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For the U.S. Military, there is no debate over climate change

by Bob Morris, published

March 2010 was the warmest month on record when combining land and ocean temperatures worldwide, says the National Oceanic and Atmospheric Administration, whose records go back to 1880. Is this a fluke, a one-time spike in temperatures? Could be, but the Pentagon sure doesn’t think so.

In their recently released Quadrennial Defense Review, the Department of Defense says climate change effects are being seen in every region of the planet, as measured by multiple federal agencies.  These effects include increased rainfall, receding glaciers, rising oceans, and prolonged growing seasons.

So, while climate change might be beneficial if you live in an area with longer growing seasons, it’s maybe not so fine if you live on a coastline, and having Arctic shipping lanes open year round could change global commerce.

In the report, the Pentagon says “climate change, energy security, and economic stability are inextricably linked” and that climate change could bring geopolitical instability, poverty, mass migrations, food and water shortages, and act as an “accelerant” towards conflict. As of 2008, they had already identified 30 military installations that were facing risk from rising sea levels.

Since they see energy security as being linked to climate change, the Pentagon is going full-speed ahead with developing renewable energy sources, specifically biofuel. They also plan to decrease the amounts of energy used whenever possible, cut back on coal and oil use, and promote electric vehicles and nuclear power. As far as the US military is concerned, the debate about climate change is over. It is happening and they are planning for it now.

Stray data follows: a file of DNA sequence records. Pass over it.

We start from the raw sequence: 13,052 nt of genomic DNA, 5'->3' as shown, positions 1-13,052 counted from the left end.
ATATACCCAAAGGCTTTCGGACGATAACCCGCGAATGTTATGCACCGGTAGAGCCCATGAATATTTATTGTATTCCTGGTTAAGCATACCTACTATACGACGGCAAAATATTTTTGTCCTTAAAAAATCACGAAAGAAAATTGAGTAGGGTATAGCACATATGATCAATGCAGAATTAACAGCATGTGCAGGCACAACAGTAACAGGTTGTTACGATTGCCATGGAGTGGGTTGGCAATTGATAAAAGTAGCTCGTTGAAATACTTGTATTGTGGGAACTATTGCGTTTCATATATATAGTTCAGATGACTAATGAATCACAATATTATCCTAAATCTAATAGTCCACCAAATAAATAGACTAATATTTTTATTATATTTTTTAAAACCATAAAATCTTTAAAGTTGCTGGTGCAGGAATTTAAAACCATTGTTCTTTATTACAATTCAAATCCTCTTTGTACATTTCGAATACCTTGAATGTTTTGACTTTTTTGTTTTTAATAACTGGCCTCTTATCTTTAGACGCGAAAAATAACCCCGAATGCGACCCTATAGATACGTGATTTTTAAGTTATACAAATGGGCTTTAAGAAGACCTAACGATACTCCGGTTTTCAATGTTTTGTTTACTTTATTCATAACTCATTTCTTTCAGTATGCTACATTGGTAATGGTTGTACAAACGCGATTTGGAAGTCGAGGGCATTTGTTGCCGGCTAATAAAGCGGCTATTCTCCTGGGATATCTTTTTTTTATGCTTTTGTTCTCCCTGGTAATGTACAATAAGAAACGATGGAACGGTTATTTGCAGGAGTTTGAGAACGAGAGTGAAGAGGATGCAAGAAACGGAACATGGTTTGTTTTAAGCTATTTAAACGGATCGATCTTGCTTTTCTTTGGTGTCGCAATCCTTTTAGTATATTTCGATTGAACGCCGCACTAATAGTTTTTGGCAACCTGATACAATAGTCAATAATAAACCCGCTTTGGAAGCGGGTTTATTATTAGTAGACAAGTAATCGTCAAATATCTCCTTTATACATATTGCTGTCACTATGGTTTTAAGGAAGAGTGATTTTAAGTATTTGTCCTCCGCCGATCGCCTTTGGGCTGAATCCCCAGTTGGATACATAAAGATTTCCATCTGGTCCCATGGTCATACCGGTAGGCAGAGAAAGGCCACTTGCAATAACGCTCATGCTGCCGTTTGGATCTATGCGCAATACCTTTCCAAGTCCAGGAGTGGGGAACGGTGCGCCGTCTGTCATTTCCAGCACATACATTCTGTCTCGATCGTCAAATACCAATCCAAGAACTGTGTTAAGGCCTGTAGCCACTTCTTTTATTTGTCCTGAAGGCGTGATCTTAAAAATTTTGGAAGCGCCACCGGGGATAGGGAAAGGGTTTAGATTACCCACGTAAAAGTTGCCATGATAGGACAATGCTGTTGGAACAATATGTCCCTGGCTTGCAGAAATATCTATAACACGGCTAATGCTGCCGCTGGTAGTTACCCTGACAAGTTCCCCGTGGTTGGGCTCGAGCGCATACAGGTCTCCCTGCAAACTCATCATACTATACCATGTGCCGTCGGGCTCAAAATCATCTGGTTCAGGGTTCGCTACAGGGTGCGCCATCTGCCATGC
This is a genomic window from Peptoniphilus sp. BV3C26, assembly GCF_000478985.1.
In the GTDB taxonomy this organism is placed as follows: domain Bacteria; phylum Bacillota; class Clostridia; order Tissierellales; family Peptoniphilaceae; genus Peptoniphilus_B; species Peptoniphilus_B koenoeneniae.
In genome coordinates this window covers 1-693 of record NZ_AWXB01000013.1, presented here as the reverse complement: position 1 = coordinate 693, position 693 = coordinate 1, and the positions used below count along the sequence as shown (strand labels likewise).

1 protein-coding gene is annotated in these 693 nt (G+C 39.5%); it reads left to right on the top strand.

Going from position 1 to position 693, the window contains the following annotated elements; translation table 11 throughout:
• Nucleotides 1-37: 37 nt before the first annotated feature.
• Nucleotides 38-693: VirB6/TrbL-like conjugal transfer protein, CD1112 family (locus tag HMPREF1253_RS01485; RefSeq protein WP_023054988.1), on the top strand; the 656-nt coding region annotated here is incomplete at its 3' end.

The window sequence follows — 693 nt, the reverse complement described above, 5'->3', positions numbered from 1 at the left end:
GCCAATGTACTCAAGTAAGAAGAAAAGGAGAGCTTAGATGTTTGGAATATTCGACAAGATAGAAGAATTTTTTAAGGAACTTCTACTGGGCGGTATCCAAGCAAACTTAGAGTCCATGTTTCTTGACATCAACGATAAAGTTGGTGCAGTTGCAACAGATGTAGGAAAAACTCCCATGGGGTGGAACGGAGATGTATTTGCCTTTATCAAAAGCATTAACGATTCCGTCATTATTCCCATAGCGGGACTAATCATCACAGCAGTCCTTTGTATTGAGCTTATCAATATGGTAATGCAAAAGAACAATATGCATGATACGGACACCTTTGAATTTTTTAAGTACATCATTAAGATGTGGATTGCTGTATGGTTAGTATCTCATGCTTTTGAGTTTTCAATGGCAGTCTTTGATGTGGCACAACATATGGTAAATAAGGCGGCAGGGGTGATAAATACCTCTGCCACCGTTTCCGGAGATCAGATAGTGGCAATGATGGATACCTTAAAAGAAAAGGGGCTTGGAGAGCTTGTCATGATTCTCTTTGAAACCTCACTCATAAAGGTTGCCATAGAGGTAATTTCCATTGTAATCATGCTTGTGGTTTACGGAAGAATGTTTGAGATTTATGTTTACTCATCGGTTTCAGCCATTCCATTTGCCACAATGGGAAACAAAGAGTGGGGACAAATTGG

Closer to home, a NOAA report release last year notes that climate change could alter American politics radically by 2035. Why?

There could be an exodus from the coasts and the South towards areas with more moderate climates, something that would upset the calculations of both major parties. Also, increasing drought in the Southwest will certainly trigger more water wars and lead to people leaving those areas.

Northern states could see heavy increases in population while California and Florida lose millions of residents. Those displaced and quite possibly angry about what happened might form the base of a new party of the disgruntled called the Sunscreen Party, suggests a Democratic Party consultant.

The State of California Climate Change Portal details what the potential impacts are for us. Glaciers have been receding for 150 years here. If the trend continues, flooding in winter will worsen as will droughts in the summer. Rising sea levels could contaminate fresh water aquifers with salt water. 

The huge business of California agriculture would surely be adversely affected.  The endless battle in the Southwest for water between city and rural, and state vs. state would almost certainly escalate.

Are their legitimate questions about how and when climate change is happening? Absolutely. 

Proponents on both sides can be equally stubborn and have been certainly been known to sometimes fudge the facts too. However, the Pentagon isn’t moving fast towards renewable energy because they want to hug trees or because they’ve been hoodwinked by climate change proponents. They believe it is happening and that it is inextricably linked to our national and economic security.

Since California is the most populous state, that impacts us too.

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